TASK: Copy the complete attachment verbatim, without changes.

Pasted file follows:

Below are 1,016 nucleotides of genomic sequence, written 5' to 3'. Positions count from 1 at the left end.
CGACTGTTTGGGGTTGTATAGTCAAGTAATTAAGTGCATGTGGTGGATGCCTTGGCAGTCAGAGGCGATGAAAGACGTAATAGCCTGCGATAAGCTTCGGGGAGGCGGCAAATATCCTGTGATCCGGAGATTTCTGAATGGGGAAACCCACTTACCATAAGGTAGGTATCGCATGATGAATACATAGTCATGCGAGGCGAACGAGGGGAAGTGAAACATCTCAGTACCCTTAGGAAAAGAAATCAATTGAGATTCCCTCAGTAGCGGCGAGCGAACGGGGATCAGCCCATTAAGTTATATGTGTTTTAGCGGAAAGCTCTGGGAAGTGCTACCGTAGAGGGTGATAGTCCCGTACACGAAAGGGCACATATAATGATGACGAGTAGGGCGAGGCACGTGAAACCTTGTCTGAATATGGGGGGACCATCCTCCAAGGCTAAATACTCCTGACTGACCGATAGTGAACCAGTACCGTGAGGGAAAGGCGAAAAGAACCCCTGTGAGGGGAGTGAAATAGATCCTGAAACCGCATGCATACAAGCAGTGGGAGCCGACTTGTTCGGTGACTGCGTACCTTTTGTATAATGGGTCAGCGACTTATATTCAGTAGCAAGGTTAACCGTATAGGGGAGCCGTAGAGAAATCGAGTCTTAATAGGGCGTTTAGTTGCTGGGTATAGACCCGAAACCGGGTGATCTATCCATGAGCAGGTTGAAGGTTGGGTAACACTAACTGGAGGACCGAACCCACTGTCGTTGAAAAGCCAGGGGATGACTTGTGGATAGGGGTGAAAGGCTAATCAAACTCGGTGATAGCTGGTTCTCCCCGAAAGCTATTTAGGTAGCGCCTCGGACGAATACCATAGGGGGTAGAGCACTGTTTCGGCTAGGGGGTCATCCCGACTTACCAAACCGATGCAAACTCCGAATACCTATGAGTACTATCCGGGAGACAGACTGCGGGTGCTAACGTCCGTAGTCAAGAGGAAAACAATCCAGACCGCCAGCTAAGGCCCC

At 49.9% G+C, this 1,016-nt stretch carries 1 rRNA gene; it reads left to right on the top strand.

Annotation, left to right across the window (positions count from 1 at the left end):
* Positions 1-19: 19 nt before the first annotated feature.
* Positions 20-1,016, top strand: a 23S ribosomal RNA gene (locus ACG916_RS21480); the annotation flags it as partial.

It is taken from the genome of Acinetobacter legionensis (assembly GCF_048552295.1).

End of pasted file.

Below are 1,016 nucleotides of genomic sequence, written 5' to 3'. Positions count from 1 at the left end.
CGACTGTTTGGGGTTGTATAGTCAAGTAATTAAGTGCATGTGGTGGATGCCTTGGCAGTCAGAGGCGATGAAAGACGTAATAGCCTGCGATAAGCTTCGGGGAGGCGGCAAATATCCTGTGATCCGGAGATTTCTGAATGGGGAAACCCACTTACCATAAGGTAGGTATCGCATGATGAATACATAGTCATGCGAGGCGAACGAGGGGAAGTGAAACATCTCAGTACCCTTAGGAAAAGAAATCAATTGAGATTCCCTCAGTAGCGGCGAGCGAACGGGGATCAGCCCATTAAGTTATATGTGTTTTAGCGGAAAGCTCTGGGAAGTGCTACCGTAGAGGGTGATAGTCCCGTACACGAAAGGGCACATATAATGATGACGAGTAGGGCGAGGCACGTGAAACCTTGTCTGAATATGGGGGGACCATCCTCCAAGGCTAAATACTCCTGACTGACCGATAGTGAACCAGTACCGTGAGGGAAAGGCGAAAAGAACCCCTGTGAGGGGAGTGAAATAGATCCTGAAACCGCATGCATACAAGCAGTGGGAGCCGACTTGTTCGGTGACTGCGTACCTTTTGTATAATGGGTCAGCGACTTATATTCAGTAGCAAGGTTAACCGTATAGGGGAGCCGTAGAGAAATCGAGTCTTAATAGGGCGTTTAGTTGCTGGGTATAGACCCGAAACCGGGTGATCTATCCATGAGCAGGTTGAAGGTTGGGTAACACTAACTGGAGGACCGAACCCACTGTCGTTGAAAAGCCAGGGGATGACTTGTGGATAGGGGTGAAAGGCTAATCAAACTCGGTGATAGCTGGTTCTCCCCGAAAGCTATTTAGGTAGCGCCTCGGACGAATACCATAGGGGGTAGAGCACTGTTTCGGCTAGGGGGTCATCCCGACTTACCAAACCGATGCAAACTCCGAATACCTATGAGTACTATCCGGGAGACAGACTGCGGGTGCTAACGTCCGTAGTCAAGAGGAAAACAATCCAGACCGCCAGCTAAGGCCCC

At 49.9% G+C, this 1,016-nt stretch carries 1 rRNA gene; it reads left to right on the top strand.

Annotation, left to right across the window (positions count from 1 at the left end):
* Positions 1-19: 19 nt before the first annotated feature.
* Positions 20-1,016, top strand: a 23S ribosomal RNA gene (locus ACG916_RS21480); the annotation flags it as partial.

It is taken from the genome of Acinetobacter legionensis (assembly GCF_048552295.1).